Change management: Definition, procedure, implementation

What is Change Management: A Definition

Organisations sometimes reach a point where it makes no sense to continue in the same way. When even incremental changes would not be enough to lead to a better result, fundamental changes need to be considered and implemented. In such cases of significant change, we speak of change management. Change management thus leads to far-reaching changes in the business model, target markets, approach, processes and/or organisational structure in order to achieve a defined goal. Change is not an end in itself.

The process of change: the different phases

A process model consisting of a “defreezing” phase, a “move” phase and a “refreezing” phase has proven itself for changes.

The defreezing phase is about dissolving the existing structures that do not work well and are to be changed. To do this, it is important to trigger a discrepancy experience that makes the problem clearly visible by contrasting the current inadequacies with a target situation in which the problem is solved. From this discrepancy experience comes the relevance of a change project. Now bring about responsibilities for this transformation. Break up inappropriate routines and dissolve inappropriate structures so that a return to the previous situation is no longer possible. You must overcome the perception of loss that then arises through good communicative accompaniment of the change.

In the following move phase you have to use the momentum that has been released by the dissolution of well-rehearsed mechanisms. Encourage your staff and colleagues to take the initiative by turning those affected into participants. Develop and prioritise solutions together and decide formally on future processes and structures. In the Move phase, the Design Thinking process can support, into which creativity techniques can flow. Design thinking should be oriented towards the current and future expected environmental conditions. A Foresight - Dialogue can be used for this purpose.

In the third phase, the refreezing phase, you document and implement the decided solution option. It is important that you review the effectiveness of this new way of working and check whether fine-tuning or corrections are necessary. Have identified corrections implemented. This is not an admission that the jointly found solution was bad; rather, you learn “as you go”. The willingness to implement further adjustments underlines your sovereignty.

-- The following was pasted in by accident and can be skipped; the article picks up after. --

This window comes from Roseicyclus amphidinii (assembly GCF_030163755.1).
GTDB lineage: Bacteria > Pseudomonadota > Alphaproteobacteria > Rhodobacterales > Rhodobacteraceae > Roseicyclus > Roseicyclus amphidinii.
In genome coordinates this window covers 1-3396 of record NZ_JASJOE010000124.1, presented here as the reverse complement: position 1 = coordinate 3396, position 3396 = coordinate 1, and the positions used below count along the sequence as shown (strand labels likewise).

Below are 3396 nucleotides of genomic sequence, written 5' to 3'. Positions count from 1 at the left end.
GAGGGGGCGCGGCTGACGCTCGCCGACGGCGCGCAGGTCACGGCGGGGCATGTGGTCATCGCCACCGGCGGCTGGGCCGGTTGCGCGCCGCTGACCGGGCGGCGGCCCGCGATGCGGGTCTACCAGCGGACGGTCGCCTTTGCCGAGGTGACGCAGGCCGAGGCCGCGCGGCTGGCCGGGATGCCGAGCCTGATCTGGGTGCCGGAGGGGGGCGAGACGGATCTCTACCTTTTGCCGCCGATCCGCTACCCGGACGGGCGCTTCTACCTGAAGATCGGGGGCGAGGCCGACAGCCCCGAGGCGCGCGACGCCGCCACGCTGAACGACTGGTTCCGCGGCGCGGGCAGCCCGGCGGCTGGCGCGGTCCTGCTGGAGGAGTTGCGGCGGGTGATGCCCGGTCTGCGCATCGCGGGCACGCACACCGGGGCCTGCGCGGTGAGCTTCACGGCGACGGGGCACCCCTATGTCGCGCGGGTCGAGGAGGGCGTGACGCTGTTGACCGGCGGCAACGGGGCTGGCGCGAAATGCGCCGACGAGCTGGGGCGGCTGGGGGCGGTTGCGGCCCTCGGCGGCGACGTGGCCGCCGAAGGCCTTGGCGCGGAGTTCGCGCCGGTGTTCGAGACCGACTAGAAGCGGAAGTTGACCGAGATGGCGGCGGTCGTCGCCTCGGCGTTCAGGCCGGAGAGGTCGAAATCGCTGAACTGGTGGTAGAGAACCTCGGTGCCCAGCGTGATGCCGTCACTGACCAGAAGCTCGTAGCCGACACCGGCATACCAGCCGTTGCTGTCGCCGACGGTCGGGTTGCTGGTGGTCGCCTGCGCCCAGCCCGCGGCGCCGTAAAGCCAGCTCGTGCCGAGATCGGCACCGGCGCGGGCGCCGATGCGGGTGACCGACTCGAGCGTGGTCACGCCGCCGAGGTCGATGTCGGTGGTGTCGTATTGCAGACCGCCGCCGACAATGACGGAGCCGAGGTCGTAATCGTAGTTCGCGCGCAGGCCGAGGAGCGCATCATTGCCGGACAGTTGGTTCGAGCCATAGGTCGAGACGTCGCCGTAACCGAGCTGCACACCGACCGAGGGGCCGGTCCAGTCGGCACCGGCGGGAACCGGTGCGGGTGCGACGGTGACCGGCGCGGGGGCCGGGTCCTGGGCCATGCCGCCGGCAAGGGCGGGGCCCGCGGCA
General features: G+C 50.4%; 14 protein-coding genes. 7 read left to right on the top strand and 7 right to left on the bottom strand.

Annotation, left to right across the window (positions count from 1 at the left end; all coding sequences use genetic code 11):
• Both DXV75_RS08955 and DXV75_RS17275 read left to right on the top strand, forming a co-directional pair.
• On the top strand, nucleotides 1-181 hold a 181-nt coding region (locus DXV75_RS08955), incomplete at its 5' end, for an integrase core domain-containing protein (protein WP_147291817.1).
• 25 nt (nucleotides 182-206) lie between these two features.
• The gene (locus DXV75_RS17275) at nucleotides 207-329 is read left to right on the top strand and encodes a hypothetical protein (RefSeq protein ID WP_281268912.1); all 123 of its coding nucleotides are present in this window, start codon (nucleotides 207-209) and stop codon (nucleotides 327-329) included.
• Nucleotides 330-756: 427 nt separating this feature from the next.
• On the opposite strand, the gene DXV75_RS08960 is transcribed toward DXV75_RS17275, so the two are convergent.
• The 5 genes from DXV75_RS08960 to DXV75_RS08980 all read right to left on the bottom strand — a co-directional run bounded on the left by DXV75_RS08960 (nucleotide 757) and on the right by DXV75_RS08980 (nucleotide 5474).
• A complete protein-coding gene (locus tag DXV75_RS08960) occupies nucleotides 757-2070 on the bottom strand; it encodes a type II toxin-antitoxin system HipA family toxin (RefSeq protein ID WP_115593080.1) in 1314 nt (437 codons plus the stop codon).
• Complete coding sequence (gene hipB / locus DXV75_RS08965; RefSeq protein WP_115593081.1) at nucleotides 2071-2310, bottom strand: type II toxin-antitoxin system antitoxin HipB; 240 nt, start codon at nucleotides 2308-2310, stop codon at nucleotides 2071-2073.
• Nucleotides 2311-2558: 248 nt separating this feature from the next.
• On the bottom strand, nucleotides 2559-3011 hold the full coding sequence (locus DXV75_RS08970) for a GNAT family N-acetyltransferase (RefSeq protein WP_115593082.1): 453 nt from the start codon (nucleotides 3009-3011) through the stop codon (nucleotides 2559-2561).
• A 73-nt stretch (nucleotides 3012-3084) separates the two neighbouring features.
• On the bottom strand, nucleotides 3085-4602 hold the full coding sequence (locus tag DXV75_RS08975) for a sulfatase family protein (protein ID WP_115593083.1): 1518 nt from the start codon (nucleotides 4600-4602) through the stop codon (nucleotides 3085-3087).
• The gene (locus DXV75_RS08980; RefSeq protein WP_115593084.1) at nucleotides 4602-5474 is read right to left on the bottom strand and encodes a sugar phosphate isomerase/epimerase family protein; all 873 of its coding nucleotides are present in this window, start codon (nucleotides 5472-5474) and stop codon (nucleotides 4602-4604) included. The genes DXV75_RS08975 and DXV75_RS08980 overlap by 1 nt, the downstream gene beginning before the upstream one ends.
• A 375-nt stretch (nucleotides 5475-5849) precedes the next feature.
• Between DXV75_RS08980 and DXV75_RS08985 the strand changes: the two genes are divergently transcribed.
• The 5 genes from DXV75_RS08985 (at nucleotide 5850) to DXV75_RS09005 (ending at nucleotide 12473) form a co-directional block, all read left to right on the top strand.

Implementing change management: the concrete procedure and success factors

People’s willingness to change results from the perceived benefit of the change. This benefit is, to put it bluntly, the product of three factors:

The first factor is dissatisfaction with the current situation, i.e. displeasure with current disadvantages for those involved, the resulting loss of motivation and the problem awareness that has been worked out.

The second factor is the attractiveness of the target situation, which is made up of the meaningfulness and concrete benefits for those involved. If these benefits are perceived as greater than the time, financial and personal effort and the fears associated with the change, there is a willingness to change. It is a leadership task to communicate this benefit to those involved.

The third factor is very important: if you make sure that the new solution does not become cemented like the situation before the change project, you not only create an improvement with the change, but at the same time you increase the ability to change and adapt, so that your organisation can more easily produce further new solutions when the environment changes or new difficulties arise in the future.

Conclusion: How to make change management work

Win your organisation over to necessary change by both building the pressure for change and putting a rewarding perspective in place.

Implement change with high momentum and leave no room for retreat to the past.

Once the change project is implemented, remain vigilant because changes in an organisation are usually initially met with a reaction towards previous patterns when the pressure for change subsides. Therefore, accompany change projects well into the stabilisation phase.


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